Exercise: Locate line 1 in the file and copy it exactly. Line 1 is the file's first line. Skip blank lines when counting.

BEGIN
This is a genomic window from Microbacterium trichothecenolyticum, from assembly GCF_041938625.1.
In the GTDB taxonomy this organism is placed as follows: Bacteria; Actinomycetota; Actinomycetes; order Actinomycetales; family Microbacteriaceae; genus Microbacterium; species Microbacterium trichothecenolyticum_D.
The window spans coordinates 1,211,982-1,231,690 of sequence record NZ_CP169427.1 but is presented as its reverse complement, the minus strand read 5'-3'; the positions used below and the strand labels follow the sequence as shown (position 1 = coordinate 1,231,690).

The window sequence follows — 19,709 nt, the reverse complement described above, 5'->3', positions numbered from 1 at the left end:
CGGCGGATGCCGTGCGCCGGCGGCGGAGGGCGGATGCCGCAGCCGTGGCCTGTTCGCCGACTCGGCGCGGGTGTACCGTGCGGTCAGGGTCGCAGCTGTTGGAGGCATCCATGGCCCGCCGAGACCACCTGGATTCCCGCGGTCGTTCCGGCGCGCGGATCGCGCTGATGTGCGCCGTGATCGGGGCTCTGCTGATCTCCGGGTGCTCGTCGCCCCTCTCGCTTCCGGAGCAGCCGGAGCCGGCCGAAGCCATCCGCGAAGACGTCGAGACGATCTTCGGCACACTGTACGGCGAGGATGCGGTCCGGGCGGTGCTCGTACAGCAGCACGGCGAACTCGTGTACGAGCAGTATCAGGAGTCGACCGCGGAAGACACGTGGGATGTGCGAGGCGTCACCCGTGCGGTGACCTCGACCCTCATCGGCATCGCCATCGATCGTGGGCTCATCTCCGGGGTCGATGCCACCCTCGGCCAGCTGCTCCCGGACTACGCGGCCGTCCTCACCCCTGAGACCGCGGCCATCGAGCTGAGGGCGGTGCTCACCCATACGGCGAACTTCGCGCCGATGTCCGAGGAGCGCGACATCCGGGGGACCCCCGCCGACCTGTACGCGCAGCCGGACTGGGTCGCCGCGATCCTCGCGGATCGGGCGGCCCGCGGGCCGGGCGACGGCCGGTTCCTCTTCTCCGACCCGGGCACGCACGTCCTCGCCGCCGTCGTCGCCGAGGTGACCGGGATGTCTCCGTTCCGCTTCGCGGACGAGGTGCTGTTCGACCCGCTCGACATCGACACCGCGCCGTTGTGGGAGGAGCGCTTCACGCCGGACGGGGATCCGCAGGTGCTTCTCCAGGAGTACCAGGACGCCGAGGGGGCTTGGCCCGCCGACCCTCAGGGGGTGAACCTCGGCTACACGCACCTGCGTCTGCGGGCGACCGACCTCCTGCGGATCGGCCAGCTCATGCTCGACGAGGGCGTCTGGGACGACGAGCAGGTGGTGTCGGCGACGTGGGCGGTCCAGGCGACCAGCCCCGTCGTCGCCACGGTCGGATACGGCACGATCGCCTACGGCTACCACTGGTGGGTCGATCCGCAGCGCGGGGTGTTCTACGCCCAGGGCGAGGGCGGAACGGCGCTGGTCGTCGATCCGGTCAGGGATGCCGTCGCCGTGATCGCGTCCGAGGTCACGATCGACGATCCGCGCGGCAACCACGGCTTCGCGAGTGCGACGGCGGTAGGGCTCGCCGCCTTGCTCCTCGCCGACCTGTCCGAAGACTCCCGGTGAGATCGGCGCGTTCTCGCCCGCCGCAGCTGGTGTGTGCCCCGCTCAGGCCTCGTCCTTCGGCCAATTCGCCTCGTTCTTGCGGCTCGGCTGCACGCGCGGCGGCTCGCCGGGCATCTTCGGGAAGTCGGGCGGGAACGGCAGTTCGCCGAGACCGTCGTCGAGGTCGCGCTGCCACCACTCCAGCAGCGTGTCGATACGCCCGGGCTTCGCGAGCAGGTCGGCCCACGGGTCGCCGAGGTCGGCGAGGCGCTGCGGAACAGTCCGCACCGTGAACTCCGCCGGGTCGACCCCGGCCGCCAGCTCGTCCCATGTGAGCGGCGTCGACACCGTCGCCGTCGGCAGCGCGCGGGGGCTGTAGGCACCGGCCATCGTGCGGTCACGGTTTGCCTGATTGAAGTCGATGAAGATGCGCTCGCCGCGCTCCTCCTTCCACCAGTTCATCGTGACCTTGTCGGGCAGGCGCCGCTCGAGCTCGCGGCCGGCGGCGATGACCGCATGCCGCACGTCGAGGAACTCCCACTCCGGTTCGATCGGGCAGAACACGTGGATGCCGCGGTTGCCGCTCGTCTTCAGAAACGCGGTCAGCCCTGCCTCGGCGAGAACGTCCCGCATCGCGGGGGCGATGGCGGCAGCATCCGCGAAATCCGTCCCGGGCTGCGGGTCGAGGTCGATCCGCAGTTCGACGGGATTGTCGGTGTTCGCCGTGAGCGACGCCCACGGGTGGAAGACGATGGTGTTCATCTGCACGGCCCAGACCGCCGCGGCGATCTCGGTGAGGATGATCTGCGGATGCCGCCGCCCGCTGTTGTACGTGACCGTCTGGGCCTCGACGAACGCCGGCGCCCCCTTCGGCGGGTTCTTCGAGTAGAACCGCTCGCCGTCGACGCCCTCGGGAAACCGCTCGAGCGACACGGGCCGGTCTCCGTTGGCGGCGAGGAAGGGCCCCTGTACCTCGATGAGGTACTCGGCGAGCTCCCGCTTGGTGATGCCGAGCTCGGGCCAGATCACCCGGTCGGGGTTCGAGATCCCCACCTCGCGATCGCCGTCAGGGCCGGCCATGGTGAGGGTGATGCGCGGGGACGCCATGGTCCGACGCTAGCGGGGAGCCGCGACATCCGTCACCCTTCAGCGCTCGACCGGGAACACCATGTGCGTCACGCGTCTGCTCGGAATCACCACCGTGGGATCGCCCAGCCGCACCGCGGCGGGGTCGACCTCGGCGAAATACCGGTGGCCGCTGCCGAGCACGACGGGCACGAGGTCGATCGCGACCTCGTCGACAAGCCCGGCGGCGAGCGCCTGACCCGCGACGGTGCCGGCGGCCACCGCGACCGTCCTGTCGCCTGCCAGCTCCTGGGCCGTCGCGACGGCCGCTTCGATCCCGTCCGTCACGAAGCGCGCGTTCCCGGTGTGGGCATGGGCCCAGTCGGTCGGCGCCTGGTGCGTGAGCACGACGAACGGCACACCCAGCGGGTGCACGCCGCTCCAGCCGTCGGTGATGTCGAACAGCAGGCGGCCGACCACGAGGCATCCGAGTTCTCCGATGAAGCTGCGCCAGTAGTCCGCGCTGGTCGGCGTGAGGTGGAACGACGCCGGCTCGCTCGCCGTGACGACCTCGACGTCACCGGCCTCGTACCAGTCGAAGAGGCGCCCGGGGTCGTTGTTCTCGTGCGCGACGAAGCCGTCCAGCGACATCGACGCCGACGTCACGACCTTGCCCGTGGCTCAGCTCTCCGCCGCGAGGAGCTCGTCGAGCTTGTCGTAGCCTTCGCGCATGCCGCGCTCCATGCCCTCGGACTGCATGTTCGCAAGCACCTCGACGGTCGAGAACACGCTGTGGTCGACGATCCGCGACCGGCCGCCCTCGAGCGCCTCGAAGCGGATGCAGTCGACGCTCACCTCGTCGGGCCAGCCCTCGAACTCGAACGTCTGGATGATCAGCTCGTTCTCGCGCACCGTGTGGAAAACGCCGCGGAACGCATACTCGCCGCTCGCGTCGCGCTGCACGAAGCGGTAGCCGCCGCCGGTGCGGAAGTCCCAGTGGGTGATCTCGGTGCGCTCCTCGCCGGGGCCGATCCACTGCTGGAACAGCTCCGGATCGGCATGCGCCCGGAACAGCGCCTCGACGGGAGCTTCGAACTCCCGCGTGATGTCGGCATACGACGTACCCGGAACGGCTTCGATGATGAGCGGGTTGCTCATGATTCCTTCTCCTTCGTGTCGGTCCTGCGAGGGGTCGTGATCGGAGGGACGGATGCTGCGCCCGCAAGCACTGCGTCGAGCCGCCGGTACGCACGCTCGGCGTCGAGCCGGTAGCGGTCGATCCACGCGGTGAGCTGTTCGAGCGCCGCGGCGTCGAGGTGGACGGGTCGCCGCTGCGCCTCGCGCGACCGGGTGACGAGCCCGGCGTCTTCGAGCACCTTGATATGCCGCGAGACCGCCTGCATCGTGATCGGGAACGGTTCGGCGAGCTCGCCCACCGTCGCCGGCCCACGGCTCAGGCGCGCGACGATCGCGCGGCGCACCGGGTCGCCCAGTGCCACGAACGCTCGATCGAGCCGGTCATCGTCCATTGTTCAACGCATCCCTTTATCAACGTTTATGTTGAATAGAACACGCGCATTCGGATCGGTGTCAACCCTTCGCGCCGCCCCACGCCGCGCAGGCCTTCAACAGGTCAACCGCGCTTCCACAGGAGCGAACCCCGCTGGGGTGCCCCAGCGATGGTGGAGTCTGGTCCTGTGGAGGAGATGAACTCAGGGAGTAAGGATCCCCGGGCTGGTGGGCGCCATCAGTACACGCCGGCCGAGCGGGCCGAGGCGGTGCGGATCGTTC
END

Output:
This is a genomic window from Microbacterium trichothecenolyticum, from assembly GCF_041938625.1.